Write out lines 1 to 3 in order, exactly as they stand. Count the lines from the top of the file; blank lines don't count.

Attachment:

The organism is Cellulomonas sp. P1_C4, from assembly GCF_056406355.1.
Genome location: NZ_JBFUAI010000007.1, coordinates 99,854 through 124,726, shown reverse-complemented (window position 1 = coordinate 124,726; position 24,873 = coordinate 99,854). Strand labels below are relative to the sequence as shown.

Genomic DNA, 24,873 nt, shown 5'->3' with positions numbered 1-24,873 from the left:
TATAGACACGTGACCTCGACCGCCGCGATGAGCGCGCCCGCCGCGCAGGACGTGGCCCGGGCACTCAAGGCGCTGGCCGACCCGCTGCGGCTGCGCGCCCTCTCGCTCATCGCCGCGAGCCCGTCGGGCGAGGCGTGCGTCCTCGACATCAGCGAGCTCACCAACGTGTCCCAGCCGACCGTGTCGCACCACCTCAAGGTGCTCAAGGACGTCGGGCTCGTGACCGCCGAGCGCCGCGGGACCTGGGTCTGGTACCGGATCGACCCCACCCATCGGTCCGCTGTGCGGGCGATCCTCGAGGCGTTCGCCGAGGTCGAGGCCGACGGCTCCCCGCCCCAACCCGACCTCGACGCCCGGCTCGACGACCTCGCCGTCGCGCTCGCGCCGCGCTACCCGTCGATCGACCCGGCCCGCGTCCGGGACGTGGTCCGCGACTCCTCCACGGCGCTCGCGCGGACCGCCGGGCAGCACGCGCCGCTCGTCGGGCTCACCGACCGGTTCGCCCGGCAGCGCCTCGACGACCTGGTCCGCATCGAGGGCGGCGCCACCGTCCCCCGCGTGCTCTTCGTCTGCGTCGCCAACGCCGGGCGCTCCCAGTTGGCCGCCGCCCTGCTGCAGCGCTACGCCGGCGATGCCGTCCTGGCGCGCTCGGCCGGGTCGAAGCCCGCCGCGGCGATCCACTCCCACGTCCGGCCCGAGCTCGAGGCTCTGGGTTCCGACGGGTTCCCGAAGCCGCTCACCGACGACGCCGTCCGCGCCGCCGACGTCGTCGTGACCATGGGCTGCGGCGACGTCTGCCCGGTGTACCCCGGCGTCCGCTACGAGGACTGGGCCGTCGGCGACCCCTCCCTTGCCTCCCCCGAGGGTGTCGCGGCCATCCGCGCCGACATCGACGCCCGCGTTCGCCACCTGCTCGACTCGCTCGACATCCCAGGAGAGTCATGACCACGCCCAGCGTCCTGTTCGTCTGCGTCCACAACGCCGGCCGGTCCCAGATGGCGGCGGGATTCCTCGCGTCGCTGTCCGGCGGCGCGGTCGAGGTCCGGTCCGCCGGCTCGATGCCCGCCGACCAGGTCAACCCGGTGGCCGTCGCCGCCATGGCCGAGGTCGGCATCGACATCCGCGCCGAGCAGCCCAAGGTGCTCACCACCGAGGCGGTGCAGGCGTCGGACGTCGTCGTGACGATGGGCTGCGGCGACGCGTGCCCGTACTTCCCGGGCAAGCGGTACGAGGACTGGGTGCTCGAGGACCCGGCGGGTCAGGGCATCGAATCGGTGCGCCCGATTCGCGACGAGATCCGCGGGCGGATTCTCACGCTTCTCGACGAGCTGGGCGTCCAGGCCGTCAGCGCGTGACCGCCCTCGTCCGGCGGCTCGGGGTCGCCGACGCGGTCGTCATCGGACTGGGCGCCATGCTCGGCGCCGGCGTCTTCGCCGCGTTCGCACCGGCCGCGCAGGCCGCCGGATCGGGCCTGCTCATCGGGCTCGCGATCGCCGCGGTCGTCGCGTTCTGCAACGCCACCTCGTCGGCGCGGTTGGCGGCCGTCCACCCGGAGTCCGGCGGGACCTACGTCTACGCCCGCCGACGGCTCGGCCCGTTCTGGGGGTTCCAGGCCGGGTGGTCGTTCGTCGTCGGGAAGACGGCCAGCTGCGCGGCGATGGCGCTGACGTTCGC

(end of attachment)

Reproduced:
The organism is Cellulomonas sp. P1_C4, from assembly GCF_056406355.1.
Genome location: NZ_JBFUAI010000007.1, coordinates 99,854 through 124,726, shown reverse-complemented (window position 1 = coordinate 124,726; position 24,873 = coordinate 99,854). Strand labels below are relative to the sequence as shown.

Genomic DNA, 24,873 nt, shown 5'->3' with positions numbered 1-24,873 from the left: